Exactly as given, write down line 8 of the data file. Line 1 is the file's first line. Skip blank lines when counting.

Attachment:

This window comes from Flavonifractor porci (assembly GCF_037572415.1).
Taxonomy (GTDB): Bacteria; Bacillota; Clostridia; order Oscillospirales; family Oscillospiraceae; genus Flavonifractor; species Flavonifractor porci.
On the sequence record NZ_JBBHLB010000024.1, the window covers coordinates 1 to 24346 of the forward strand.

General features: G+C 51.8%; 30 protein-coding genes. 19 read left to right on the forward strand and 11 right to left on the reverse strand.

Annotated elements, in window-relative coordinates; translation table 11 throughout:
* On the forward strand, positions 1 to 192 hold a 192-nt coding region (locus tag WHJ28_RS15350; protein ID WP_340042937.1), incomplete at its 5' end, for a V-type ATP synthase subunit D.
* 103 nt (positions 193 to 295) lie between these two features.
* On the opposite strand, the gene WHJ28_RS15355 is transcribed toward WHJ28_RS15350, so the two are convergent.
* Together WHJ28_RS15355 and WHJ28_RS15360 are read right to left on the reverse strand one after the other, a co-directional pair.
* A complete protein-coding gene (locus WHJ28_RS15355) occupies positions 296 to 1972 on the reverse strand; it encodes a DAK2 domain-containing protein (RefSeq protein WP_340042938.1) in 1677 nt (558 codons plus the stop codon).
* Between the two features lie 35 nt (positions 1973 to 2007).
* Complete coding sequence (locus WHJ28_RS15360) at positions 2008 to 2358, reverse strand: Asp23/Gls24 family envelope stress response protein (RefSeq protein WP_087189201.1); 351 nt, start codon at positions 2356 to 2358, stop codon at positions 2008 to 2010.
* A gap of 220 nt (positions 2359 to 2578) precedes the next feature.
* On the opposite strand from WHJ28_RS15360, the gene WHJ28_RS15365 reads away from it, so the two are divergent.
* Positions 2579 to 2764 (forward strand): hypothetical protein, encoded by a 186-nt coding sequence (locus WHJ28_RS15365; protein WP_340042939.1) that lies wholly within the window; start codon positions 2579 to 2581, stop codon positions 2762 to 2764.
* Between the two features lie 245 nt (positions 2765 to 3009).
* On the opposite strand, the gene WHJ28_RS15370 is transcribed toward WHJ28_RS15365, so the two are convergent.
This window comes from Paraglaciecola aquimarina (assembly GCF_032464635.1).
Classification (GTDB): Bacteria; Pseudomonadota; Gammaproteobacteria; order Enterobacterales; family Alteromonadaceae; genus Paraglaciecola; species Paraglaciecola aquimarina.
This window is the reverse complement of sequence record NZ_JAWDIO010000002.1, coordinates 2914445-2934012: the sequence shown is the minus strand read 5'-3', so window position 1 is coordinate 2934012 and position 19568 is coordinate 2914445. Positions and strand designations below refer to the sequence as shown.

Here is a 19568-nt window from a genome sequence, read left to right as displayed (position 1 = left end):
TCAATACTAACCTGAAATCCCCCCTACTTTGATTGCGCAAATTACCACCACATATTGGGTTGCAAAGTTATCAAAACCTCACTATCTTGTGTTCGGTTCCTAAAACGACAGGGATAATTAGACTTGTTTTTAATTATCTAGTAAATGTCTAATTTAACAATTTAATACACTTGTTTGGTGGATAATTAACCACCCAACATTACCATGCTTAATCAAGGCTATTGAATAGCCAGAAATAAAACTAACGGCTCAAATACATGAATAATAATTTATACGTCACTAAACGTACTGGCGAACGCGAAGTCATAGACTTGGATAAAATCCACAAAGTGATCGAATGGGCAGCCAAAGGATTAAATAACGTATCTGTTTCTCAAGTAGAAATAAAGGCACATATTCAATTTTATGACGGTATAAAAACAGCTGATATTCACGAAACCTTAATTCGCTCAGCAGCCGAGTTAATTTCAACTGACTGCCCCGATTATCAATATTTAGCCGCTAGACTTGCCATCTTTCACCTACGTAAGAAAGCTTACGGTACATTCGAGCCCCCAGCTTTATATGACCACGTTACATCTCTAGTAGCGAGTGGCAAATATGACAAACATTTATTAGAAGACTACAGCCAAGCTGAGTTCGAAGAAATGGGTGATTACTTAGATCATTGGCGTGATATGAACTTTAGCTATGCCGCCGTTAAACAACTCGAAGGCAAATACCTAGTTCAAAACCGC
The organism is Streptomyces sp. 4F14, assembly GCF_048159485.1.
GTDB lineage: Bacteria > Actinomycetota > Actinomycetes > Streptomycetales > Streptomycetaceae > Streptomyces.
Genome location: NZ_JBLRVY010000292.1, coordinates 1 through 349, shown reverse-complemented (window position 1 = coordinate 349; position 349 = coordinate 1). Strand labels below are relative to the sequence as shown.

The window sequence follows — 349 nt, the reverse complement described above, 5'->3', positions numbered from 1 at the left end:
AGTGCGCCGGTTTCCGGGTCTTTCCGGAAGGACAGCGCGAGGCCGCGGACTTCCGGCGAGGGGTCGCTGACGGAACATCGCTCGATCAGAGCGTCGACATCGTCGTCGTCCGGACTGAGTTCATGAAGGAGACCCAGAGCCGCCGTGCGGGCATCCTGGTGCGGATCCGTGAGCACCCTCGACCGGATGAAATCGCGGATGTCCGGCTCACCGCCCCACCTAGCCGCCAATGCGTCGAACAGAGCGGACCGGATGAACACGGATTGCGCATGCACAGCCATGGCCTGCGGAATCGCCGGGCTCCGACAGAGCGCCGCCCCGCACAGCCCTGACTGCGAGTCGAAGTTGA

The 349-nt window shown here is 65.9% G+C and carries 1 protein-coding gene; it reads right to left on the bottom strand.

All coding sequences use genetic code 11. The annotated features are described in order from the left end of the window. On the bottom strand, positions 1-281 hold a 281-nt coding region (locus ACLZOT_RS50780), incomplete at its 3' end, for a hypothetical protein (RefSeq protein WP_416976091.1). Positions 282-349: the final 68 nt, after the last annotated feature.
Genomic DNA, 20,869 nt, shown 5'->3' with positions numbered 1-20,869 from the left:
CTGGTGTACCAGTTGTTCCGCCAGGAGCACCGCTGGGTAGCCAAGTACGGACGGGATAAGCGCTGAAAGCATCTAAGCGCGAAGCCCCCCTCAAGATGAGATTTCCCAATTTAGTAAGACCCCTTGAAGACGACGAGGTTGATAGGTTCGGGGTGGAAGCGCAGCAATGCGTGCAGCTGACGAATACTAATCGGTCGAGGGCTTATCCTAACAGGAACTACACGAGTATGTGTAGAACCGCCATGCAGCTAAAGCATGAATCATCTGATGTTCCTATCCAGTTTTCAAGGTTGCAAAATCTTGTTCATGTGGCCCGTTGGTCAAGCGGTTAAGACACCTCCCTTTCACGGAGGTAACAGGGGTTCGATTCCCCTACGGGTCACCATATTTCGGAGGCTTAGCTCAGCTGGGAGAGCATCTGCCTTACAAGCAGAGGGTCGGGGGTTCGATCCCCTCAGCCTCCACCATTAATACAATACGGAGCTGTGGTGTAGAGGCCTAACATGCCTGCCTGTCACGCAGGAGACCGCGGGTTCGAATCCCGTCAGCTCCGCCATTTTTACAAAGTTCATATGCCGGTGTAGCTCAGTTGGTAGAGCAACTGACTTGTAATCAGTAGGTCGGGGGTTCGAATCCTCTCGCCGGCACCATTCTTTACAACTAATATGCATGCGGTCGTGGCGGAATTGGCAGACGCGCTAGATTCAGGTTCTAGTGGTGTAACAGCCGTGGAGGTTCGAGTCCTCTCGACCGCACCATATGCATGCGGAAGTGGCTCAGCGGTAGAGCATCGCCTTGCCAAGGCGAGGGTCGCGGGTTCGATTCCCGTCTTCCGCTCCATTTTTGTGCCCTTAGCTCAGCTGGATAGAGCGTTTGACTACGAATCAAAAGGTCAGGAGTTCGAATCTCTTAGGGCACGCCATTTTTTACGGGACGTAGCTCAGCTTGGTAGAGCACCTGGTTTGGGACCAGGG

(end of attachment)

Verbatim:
* On the opposite strand, the gene WHJ28_RS15355 is transcribed toward WHJ28_RS15350, so the two are convergent.